# How to remove salt & pepper noise from speech signal?

I'm having a lot of problems with my project:

1. I added salt and pepper noise by inbuilt function
2. I DWT function with Haar family
3. Now I want to remove noise from original speech signal.
4. I don't know how to do this
• Try moving median Jul 18, 2013 at 8:06
• Is this a homework problem? You are required to use Haar wavelets to solve it or can you use other methods? Jul 18, 2013 at 19:56

What's this for? How complex of a solution do you need? A simple solution (a moving average) or a complex solution?

There's a whole field dedicated to complex solutions: compressed sensing. It sounds like you're reconstructing from uniform projections. There's a PhD thesis called reconstructing from noisy random projections that might help you.

Any algorithm in compressed sensing is viable with wavelet transforms. Any function where the signal of interest is sparse is workable, since Candes proved (back in 2004) that any signal of mostly 0's is reconstructable.

I know for a fact that iterative soft thresholding works via some measurements, but I'm unsure about if noise is included in those measurements, so I tested it.

I used a 2D case, since that's what I had on hand. The noise is a uniform distribution from 0 to 25 (so +/- 5% of the maximum). The first graph is the results, and the second the reconstruction (only taking ~3 seconds on my machine).

If you are forced to use the Discrete Haar Transform, then note that the Discrete Haar Mother Wavelet is nothing but a [1 -1], or in other words, a discrete differentiator, as shown below:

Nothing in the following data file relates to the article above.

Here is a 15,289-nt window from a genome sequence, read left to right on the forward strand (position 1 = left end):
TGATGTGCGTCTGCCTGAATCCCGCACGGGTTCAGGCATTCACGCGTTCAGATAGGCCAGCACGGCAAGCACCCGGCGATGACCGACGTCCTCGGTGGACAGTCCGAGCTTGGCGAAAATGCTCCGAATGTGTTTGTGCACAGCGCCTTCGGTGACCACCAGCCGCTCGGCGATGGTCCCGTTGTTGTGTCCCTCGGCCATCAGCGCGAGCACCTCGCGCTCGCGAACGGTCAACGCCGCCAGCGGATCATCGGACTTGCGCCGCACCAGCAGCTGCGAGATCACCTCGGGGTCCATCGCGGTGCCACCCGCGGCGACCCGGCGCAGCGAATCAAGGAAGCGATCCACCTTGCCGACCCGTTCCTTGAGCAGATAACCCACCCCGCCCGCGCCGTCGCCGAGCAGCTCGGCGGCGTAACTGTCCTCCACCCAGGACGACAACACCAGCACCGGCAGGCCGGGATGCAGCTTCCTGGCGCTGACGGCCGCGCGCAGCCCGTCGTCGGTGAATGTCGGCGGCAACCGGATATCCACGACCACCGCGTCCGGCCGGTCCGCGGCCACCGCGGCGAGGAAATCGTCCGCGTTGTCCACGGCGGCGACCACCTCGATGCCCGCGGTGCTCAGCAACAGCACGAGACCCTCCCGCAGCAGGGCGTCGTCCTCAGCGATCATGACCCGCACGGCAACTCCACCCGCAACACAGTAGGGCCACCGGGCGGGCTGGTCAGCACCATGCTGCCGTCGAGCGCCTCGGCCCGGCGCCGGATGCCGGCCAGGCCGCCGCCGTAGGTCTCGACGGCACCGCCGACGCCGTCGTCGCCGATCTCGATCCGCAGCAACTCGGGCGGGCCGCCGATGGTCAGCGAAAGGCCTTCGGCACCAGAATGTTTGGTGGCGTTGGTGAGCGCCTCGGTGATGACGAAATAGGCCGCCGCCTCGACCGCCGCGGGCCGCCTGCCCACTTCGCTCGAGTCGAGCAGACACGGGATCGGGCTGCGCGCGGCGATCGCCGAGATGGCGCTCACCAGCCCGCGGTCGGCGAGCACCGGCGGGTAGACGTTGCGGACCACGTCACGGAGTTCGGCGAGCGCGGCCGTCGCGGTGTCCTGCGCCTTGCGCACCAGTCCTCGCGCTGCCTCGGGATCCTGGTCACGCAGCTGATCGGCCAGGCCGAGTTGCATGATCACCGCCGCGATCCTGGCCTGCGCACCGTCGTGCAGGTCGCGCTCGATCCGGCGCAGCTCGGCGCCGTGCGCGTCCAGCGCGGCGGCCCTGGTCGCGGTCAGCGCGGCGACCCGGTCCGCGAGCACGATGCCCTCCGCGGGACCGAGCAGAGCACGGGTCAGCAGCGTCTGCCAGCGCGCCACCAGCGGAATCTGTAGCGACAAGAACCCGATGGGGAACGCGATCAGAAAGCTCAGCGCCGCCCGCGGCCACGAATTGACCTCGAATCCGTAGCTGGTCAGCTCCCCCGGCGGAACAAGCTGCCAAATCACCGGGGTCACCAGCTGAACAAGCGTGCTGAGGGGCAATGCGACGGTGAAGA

As such, it can/will severely accentuate sudden transitions in your waveform, ie, salt and pepper noise.

Note, that the first dyadic scale of the DHT will be composed of coefficients computed from the signal correlated with the Haar Mother wavelet. At this level, salt&pepper noise will correlate very well, and will give you large wavelet co-efficients in the wavelet space. One can then simply null the large values out, and then perform an inverse Discrete Haar Wavelet Transform, (IDHT).

It is strange that you would be required to use the Discrete Haar Wavelet Transform, (over, say, the Stationary Wavelet Transform), because nulling co-efficients in the DWT space and inverse transforming can lead to aliasing. This effect might be small for the problem you describe however.

Another possibility would be to simply perform the DWT, identify the large wavelet co-efficients within the last half of the DWT transform, (corresponding to high correlations between SP noise and the Haar Mother Wavelet), identify those large co-efficients, and simply null them out in the time domain, without doing an inversion. This will get around the problem of aliasing in the inverse transform.